Queen of Consumer Reform: The late Bess Myerson was best known as the first Jewish Miss America, but as a consultant to Citibank in the mid-1970s she led the charge in reforming the bank's retail practices. In a two-part series on Myerson's banking legacy, former Citi in-house counsel Duncan MacDonald recalls working with Myerson to establish the first plain-language agreement in the financial services industry. He details Myerson's transformation of the bank's collections unit from a way station for loafers to a destination for smart, experienced managers on the make. This leadership change led to fewer lawsuits against delinquent borrowers and a surge in loan workouts, according to MacDonald. As the modern-day Citi confronts a tarnished public image, MacDonald has a ready prescription. The bank "needs to relearn the lessons of the Bess Myerson era," he writes. "And it should do so by finding another Bess." His memories struck a chord with at least one reader. "The deterioration of an empire over the last decade has been caused by lack of transparency, abuses of power, greed, and legalized racketeering," writes a commenter with the handle "Intelligence Ratio." "The next chapter will be who and how we repair the uneven divide of inequality that has transpired."

Follow the Money: Banks and regulators need to step up their counter-terrorist financing efforts in order to bring down ISIS, according to lawyer Christine Duhaime. She recommends that regulators crack down on banks that violate the anti-terrorist financing provisions of the Bank Secrecy Act, lest hacktivist groups like Anonymous take matters into their own hands by attacking the websites of banks believed to be connected with ISIS funding.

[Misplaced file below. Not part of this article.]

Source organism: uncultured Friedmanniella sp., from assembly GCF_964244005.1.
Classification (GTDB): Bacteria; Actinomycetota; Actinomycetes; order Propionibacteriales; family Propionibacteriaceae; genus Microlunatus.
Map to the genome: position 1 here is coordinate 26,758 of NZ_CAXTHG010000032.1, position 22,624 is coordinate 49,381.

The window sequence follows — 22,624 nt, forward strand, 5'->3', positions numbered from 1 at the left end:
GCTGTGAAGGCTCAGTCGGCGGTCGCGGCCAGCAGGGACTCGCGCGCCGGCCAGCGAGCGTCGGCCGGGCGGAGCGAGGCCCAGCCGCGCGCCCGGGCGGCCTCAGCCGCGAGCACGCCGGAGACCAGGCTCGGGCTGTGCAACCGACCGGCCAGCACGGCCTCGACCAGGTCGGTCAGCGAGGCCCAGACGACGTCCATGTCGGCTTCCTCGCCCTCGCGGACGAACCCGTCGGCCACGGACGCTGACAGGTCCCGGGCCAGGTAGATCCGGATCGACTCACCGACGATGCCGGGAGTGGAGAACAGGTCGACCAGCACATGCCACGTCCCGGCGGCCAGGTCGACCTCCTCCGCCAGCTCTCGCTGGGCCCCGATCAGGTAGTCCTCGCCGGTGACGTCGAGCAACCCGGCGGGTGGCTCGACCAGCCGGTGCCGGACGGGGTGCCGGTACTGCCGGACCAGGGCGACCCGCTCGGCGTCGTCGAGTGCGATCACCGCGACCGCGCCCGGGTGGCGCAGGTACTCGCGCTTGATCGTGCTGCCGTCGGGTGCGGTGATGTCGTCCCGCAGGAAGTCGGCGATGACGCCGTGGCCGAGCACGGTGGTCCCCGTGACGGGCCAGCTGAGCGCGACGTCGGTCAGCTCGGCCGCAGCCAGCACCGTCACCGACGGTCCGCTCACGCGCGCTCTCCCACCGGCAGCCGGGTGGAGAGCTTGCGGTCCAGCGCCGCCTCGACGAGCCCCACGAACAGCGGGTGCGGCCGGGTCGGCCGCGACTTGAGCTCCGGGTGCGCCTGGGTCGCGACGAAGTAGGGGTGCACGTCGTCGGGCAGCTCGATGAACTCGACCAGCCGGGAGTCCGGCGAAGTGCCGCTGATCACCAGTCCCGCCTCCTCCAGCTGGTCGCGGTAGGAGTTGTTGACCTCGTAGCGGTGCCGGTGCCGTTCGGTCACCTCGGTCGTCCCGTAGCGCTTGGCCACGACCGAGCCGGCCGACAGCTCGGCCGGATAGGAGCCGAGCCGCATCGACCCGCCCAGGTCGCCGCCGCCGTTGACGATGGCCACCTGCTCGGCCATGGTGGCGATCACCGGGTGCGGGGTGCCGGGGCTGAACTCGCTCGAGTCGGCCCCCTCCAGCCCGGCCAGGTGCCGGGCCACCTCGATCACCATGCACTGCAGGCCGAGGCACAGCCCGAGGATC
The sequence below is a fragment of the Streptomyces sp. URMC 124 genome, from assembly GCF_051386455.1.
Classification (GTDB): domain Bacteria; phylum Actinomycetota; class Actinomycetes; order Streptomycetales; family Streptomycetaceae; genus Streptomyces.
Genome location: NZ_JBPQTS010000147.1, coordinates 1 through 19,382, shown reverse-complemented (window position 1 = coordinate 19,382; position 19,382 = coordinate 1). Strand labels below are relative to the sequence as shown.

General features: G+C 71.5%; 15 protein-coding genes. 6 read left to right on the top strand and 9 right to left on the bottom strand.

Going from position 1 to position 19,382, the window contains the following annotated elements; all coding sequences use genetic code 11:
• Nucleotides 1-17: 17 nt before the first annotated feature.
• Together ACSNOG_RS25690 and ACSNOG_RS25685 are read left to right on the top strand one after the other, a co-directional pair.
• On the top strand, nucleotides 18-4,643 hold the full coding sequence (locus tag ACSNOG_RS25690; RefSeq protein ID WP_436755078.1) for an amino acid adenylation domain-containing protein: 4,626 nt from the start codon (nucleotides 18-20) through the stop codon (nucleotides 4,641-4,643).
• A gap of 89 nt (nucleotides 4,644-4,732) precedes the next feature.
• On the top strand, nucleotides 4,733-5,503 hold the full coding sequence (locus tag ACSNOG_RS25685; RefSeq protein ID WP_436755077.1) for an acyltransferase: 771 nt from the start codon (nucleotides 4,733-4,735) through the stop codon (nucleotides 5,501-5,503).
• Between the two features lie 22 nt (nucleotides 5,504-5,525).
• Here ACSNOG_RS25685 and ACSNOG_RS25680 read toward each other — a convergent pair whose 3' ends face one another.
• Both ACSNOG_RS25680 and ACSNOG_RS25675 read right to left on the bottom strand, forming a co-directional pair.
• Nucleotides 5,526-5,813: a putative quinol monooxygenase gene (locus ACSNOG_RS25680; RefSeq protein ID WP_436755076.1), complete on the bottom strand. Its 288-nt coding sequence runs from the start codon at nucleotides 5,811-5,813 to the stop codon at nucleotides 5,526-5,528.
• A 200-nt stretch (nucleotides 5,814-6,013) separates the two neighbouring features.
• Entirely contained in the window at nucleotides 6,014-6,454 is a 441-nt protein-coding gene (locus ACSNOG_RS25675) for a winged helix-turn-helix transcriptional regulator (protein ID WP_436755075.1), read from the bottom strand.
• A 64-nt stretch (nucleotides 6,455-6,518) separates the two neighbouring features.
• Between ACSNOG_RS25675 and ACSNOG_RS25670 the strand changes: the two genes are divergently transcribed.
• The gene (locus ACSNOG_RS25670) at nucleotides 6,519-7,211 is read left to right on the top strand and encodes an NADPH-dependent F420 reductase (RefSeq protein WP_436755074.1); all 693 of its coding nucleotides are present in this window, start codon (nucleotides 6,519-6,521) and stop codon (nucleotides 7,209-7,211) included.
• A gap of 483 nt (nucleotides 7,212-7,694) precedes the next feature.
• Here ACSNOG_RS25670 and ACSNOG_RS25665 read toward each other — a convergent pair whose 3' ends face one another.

Also on the blog: Bank of America global technology and operations executive Cathy Bessant is at the World Economic Forum in Davos, Switzerland this week to offer her perspective on banks' biggest tech priorities. Her message to the industry: "our goal is not to produce shiny new toys but to make people's lives easier."

Former community bank chief Joseph Bonner predicts that some community banks could be crushed by the cost of long-delayed technological updates.

James Frischling, president and co-founder of consultancy NewOak, argues that the government is just paying lip service to the idea that it will reduce its role in the mortgage marketplace.

Risk and compliance expert Andrew Waxman identifies areas primed for technological transformation in 2015, arguing that mobile payments will make a big impact in developing countries and that electronic trading platforms will finally come to the bond market.

There's room for debate about the effectiveness of arbitration compared with litigation, according to law professor Jeff Sovern, but the core issue is that many people don't understand that they're giving up their right to a jury trial when they sign arbitration clauses.